Three generations of women in the Skelf family operating both a funeral home and a private investigation agency may sound like an unusual premise for a crime fiction book, however author Doug Johnstone makes it work. It works so well that The Opposite of Lonely is the fifth book in the series and there is a large group of fans known as Skelfaholics. What is the appeal in the Skelfs series?
Part of it comes from the setting – Edinburgh. Those familiar with the city will recognise familiar streets and parks. Johnstone provides even more detail. He names actual restaurants and coffee shops. Even though The Opposite of Lonely is a piece of fiction, the occasional specific detail provided by Johnstone helps ground the book in reality. The chapters set in the funeral home are also very authentic no doubt down to the fact that Johnstone was once a writer in residence at a funeral home.
The three protagonists in this book are closely related. Dorothy is the family matriarch. In addition to running the family businesses, she plays the drums in a band and has a habit of taking people who are feeling a bit lost under her wing. This time around she takes a personal interest in Brodie, a young man who has been crashing strangers’ funerals. After arranging a funeral service for a traveller, Dorothy also becomes protective of the travellers when a suspicious fire happens in one of their caravans at an illegal campsite. She is concerned that the police officers are not conducting a thorough investigation. As the officers involved work at the same station as her boyfriend Thomas, tensions start to rise.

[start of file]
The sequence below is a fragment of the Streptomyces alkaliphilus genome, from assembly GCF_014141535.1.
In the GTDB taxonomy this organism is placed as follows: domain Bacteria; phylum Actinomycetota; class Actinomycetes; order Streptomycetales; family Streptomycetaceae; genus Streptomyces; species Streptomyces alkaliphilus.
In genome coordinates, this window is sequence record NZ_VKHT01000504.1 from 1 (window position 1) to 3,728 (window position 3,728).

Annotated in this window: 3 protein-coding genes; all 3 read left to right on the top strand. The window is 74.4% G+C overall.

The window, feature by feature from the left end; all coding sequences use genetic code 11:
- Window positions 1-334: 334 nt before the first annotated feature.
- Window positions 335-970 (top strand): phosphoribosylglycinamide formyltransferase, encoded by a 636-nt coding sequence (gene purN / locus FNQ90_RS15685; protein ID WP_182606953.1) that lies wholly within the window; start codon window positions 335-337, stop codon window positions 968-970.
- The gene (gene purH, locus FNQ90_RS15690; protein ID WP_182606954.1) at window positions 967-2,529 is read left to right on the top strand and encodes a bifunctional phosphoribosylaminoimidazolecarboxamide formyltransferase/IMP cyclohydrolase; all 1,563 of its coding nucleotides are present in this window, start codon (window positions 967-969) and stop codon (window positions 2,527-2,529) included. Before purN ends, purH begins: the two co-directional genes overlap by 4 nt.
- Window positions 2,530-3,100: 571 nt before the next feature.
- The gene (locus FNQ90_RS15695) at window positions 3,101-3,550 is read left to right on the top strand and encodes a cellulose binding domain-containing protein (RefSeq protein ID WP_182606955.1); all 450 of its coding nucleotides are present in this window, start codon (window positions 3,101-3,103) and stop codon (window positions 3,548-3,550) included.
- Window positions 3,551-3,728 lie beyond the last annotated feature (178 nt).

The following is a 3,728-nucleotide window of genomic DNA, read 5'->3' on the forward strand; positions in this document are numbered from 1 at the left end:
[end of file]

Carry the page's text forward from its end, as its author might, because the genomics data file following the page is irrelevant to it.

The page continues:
Her daughter, Jenny, has not always had the healthiest of relationships with the men in her life. In previous books, she has been self-destructive and angry. Jenny is in a better place in the Opposite of Lonely. She feels more balanced and has developed a friendship with Archie, the mortician in the family business. Jenny accepts an unusual case in tracking down her former sister-in-law. To say that the two women have a strained relationship is a massive understatement.
Dorothy’s granddaughter, Hannah, is studying to be an astrophysicist but helps out with the family businesses as required. Her wife, Indy works in the funeral home. Hannah takes on a case investigating some conspiracy theorists who have been harassing a former astronaut. Things gets more complicated when the astronaut appears to take a personal interest in Hannah.
These three characters are a joy to read. They are interesting complex women. Their characters are not static and their life experiences influence their actions. Each chapter is written from the perspective of one of the women. Johnstone expertly pulls together the fast moving and different storylines.
Johnstone often addresses social issues in his books. A couple of the storylines in The Opposite of Lonely focus on the imbalance of power in relationships, demonstrating how this can lead to abuse. It may be very violent or it may be manipulative – both can have damaging consequences.
As the series is set in a funeral home, where the characters are dealing with death on a regular basis, you could assume that the book is very dark and morbid. There are some dark moments, but there are also some humorous and touching scenes. Johnstone is a very empathetic writer. As you read his work, you can connect with how the characters are feeling. You will be moved by the scenes involving the wind telephone booth that the Skelfs have in their garden. A wind telephone is an unconnected telephone that grieving individuals can use to connect with their loved ones. Obviously it is a one-sided conversation but many people who are grieving find the wind telephone comforting and helpful in dealing with their loss. The appeal of the Skelf books is that in spite of the fact that they deal with death, they are actually life-affirming.
CFL Rating: 5 Stars